Question Time

Compilied from my Lure World column in Pike and Predators

August 2002
Apologies to whoever it was that asked me to define 'palming' as a means of holding rod and multiplier reel. I had an e-mail meltdown and lost your message! When most people see a trigger grip on a rod for the first time they think that it is designed for the index finger to wrap around. When this is on a single handed, pistol grip rod they are right. Finger round the trigger, thumb on the spool and that's it for single handed casting.

When you step up lure weights and need a double handed rod then the grip can alter. This is when you palm the reel. Instead of the hand being below the reel it should now wrap around it so that the palm covers the right hand (if right handed) end plate of the baitcaster. The thumb can now cover more of the reel's spool for better grip (to prevent slippage during the cast) and the first three fingers rest in front of the trigger. Using the palming hold there is no real need to grip the rod tightly as it will almost hang from your fingers on the trigger, and this reduces cramp and strain on the reel hand.

By palming the reel like this there is no need to change your hold on rod and reel when casting, retrieving or playing fish. It is comfortable and practical. Some anglers prefer to have just two fingers in front of the trigger when using larger reels. Try this too and see which you find most suitable to you and your outfit.

May 2002
Still, sort of, on the jerkbait tack I frequently get asked about leader choice for these lures. Are solid, single strand, wire leaders best or multistrand ones? I have used both types - catching good fish on both, and to be perfectly honest can't tell if the choice affects lure action as some people claim. I seem to get as much glide out of my jerkbaits with 90lb multistrand leaders as I do using a solid leader. Neither do I find that solid leaders tangle any less frequently than do multistrand leaders - as is also claimed at times. So, I use the ones I like best - multistrand.

Both types of leader have their drawbacks and advantages. Solid leaders are tricky to straighten out if they get a bad bend or kink in them through fouling with the lure, or during a fight with a pike - and leader straightness does seem to affect lure action. They are also a nuisance to transport, while multistrand leaders can be kept coiled up in grip seal bags. Reliable solid leaders are easy to make. Multistrand leaders need either crimping (not everyone trusts crimped traces, but in heavy wire I find it okay) or they have to be twisted - which is not easy in heavy wire.

Single strand wire leaders are thinner than multistrand leaders of the same breaking strain - so if you think that matters it might be a factor to consider. However, I don't recommend that you do away with the swivel if choosing solid leader. The swivel may be superfluous as an anti kink device when using lures that don't impart line twist, but it is important as an attachment point for the braid. There are two reasons for this. The one I think has most bearing is that 80lb single strand wire is a lot thinner than the eye of a large size of swivel fitted to jerkbait traces and I am convinced that this affects knot strength. I am sure that knots are stronger when tied to a wire of a diameter at least equal to that of the line, and thicker wire than the line is better still - if not taken to extremes, of course. I have heard it suggested that tying a knot direct to the wire of the leader might weaken the knot through repeated flexing too. Either way, keep the swivel as a safety net.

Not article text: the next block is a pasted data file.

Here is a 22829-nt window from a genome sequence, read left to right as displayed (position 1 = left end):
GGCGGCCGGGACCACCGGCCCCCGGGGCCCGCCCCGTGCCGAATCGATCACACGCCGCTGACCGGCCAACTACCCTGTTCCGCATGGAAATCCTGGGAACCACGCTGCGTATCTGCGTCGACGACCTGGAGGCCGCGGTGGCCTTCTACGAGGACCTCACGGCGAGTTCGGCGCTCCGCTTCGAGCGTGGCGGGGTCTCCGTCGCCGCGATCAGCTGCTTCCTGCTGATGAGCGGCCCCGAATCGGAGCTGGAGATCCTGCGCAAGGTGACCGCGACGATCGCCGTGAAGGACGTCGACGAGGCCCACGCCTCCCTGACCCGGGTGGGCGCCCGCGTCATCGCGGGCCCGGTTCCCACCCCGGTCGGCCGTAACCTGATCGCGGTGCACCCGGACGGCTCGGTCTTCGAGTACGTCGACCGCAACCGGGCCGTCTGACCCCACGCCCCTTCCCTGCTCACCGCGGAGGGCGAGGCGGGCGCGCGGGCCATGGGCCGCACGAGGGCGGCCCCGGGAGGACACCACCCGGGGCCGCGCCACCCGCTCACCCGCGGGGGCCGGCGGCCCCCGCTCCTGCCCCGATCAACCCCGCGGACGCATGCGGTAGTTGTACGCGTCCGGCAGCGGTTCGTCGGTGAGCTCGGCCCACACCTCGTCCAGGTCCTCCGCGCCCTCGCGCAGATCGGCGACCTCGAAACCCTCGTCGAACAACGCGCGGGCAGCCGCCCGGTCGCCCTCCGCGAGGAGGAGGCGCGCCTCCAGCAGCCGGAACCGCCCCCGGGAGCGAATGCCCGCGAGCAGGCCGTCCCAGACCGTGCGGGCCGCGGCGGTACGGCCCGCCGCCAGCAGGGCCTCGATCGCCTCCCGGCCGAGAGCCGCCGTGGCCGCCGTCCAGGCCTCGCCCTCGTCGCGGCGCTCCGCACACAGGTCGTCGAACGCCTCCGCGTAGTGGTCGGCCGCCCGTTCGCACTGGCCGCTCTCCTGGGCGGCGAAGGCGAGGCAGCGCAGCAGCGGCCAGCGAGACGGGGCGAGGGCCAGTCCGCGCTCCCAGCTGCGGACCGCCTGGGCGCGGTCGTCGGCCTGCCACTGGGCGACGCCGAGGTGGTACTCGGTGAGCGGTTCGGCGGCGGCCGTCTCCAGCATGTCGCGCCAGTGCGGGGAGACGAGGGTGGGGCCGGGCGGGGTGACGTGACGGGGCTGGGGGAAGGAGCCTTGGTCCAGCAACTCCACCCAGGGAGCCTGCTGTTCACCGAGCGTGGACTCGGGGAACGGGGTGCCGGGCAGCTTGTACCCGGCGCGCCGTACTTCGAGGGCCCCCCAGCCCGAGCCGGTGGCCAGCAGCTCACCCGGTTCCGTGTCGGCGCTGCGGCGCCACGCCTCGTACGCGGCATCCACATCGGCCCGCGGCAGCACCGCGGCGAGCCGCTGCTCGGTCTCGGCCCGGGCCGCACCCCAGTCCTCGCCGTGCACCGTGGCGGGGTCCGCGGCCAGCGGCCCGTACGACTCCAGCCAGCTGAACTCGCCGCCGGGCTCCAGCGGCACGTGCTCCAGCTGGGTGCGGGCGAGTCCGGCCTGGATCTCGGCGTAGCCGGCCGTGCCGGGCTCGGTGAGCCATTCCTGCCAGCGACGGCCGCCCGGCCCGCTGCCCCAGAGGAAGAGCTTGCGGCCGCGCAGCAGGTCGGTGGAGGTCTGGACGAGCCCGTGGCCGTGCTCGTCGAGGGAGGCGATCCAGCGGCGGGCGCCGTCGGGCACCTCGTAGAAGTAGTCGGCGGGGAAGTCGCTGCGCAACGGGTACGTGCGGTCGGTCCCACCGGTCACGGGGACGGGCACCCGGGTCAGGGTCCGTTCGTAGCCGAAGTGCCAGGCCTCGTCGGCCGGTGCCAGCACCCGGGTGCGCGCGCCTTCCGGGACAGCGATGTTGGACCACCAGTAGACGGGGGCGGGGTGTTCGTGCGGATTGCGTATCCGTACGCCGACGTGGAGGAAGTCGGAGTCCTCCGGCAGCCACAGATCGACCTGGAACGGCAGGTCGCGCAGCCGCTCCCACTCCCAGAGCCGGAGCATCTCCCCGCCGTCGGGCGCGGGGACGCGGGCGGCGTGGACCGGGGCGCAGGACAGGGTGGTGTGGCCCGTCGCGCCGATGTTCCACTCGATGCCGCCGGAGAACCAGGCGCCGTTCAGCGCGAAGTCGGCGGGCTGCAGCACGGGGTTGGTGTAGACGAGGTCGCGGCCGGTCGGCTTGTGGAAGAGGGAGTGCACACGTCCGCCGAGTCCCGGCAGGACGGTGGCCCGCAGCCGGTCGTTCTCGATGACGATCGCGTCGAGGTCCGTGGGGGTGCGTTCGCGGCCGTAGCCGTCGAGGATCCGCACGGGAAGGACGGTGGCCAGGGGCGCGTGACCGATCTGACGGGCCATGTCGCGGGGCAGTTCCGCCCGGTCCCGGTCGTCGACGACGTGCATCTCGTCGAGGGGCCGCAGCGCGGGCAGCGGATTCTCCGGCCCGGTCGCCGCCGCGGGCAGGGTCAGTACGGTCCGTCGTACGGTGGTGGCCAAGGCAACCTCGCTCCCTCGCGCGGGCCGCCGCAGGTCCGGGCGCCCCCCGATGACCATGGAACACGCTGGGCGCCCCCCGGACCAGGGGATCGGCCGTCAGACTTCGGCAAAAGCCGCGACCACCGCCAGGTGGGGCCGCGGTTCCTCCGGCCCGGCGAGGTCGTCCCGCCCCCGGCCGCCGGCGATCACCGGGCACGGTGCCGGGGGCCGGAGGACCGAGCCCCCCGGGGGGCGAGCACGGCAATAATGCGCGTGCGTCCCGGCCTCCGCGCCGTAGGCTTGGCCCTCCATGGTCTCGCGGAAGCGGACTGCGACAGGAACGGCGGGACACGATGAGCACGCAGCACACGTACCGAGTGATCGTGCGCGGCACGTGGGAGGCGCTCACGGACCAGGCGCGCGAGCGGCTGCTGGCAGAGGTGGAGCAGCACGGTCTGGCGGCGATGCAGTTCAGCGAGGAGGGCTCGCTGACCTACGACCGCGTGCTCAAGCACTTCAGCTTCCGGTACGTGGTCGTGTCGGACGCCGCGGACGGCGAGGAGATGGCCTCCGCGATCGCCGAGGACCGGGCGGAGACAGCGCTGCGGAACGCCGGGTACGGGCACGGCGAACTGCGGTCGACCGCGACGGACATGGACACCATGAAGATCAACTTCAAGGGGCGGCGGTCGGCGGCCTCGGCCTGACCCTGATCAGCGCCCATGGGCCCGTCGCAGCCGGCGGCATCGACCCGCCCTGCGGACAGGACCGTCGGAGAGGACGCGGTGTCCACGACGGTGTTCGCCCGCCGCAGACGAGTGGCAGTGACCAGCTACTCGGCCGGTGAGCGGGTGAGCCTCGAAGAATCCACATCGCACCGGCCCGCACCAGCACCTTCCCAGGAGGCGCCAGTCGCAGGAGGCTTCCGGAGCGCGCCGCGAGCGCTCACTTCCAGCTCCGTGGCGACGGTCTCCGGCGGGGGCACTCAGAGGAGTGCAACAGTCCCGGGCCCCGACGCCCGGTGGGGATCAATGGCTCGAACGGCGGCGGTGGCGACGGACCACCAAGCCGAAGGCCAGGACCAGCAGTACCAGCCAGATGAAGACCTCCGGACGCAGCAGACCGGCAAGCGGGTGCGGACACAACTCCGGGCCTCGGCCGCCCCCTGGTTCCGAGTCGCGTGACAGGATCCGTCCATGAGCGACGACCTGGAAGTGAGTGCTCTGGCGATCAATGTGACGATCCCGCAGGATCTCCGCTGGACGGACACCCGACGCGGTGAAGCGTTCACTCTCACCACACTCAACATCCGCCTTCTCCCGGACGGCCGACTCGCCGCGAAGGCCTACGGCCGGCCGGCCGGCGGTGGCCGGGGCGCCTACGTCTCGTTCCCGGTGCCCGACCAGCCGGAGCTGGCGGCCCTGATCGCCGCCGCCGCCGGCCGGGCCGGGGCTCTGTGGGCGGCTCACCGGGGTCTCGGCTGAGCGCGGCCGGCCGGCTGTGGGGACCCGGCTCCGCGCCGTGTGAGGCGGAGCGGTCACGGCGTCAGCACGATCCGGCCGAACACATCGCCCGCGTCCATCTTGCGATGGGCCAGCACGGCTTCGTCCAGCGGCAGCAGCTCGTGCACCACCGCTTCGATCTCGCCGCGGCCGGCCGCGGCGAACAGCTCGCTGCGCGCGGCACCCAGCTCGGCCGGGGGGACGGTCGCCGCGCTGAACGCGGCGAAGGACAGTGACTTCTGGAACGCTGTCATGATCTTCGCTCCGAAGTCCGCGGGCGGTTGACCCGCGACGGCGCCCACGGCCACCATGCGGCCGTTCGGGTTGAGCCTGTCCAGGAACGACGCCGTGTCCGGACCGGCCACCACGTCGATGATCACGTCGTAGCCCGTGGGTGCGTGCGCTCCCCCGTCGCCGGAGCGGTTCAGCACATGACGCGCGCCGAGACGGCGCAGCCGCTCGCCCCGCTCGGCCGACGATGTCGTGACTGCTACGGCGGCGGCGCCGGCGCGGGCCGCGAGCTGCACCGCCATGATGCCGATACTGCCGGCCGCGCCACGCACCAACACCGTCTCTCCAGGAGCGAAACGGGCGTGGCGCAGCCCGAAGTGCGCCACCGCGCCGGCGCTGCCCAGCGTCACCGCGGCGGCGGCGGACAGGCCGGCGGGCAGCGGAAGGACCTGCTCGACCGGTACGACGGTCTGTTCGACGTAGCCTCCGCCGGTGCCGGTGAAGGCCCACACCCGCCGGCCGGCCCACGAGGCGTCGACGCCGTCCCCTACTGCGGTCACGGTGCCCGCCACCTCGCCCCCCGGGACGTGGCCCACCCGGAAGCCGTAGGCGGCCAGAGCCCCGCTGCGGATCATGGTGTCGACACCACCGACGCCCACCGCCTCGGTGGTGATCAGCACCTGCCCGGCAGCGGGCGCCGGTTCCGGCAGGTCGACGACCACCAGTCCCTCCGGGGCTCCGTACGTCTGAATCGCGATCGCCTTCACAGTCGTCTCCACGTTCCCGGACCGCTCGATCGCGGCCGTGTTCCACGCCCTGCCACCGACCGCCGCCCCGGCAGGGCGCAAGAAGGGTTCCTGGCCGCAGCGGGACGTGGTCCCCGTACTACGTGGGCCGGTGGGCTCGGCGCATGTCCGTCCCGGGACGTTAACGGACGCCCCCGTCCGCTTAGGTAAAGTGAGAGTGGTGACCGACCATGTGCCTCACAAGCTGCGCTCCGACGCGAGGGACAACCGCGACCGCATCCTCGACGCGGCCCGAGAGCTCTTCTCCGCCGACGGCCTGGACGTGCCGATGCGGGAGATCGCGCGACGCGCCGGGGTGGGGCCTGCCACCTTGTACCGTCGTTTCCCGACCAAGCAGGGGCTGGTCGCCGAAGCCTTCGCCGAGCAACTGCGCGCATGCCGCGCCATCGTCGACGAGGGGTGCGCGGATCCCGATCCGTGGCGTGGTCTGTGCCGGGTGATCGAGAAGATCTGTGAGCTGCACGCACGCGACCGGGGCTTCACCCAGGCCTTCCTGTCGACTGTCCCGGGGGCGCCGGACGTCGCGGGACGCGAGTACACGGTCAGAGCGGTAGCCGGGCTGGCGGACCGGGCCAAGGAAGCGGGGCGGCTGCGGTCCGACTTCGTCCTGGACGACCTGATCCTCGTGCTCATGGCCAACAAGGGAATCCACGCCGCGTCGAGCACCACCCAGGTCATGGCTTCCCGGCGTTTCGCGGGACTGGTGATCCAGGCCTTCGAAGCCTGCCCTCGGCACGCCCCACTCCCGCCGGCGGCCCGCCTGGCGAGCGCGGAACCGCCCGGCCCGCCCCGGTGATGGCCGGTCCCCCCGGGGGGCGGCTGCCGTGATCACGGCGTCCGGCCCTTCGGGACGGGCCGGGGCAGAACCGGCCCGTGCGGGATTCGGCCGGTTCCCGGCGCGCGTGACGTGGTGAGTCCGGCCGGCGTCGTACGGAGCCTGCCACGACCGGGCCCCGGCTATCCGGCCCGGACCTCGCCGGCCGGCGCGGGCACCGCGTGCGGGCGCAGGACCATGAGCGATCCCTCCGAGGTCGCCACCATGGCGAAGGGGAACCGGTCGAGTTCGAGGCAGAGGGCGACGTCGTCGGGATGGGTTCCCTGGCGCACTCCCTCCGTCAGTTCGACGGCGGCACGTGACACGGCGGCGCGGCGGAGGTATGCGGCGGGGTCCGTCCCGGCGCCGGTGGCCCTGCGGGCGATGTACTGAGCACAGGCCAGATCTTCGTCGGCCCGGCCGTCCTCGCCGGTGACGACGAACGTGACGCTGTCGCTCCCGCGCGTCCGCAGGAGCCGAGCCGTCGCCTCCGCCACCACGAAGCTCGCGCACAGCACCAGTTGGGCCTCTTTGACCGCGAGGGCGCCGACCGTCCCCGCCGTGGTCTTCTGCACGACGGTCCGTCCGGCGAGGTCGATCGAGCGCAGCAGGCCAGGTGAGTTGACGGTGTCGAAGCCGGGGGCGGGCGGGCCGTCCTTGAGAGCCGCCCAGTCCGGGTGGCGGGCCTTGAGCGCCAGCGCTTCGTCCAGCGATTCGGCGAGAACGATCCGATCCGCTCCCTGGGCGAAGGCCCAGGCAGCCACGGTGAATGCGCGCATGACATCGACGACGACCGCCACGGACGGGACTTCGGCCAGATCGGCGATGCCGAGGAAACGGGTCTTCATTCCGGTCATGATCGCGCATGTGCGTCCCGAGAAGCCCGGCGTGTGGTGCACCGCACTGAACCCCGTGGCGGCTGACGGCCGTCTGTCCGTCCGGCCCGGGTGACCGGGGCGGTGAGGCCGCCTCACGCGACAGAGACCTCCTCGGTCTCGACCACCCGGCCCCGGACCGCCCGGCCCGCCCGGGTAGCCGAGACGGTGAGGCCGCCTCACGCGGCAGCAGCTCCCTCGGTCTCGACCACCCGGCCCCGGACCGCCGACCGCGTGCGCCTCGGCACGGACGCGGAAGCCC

Don't take my word on this. Give both leader types a try and see which works best for you.

April 2002
Every so often someone somewhere will want to know if pike are put off taking lures by seeing the trace or the line. Does trace and line colour make a difference to catch rates?

There are some people who swear that they catch more fish on finer lines than thick ones. I suspect this is more to do with their lures fishing deeper on finer lines than they do on thicker ones than any visual impact the line has on the pike! Similarly I don't think pike are put off by thick leaders used in conjunction with large lures. Maybe bright flashy traces would alarm pike, but then again they might attract them.

When it comes to line colour I have never worried about this since the day I caught some fish on deadbaits fished on a bright yellow line, and nothing on the other three rods fishing more subdued lines! Even a thick almost white braid doesn't worry me, and I am sure it doesn't worry the pike either.

Having said this please don't get the impression that I am implying pike can't see the braid or the trace. I am as certain as I can be that they do see it. I don't think they are aware of its implications though. If they have any intention whatsoever of 'eating' your lure they are probably totally focused on that.

What makes me think this is that the people who worry about the visual impact of lines and leaders never seem worried about an adverse visual impact of a lure's hooks. The only time you hear about folks considering the visual impact of hooks is when they talk about painting them red for added attraction! In any case, why would a pike that is chasing a bright yellow and orange lure be put off by a bit of bronze trace wire and some white line in front of it?

Pike that follow lures in and shy away at the last minute are, most likely, not going to have the lure - or they'd have grabbed it sooner. So when they turn away I am sure that it is not the line that spooks them, but the sight of the angler or some sudden movement the angler has made.

My advice on this subject is to stop worrying, and concentrate on what your lures are doing. That will certainly improve your catch rate more than changing your line or leader colour.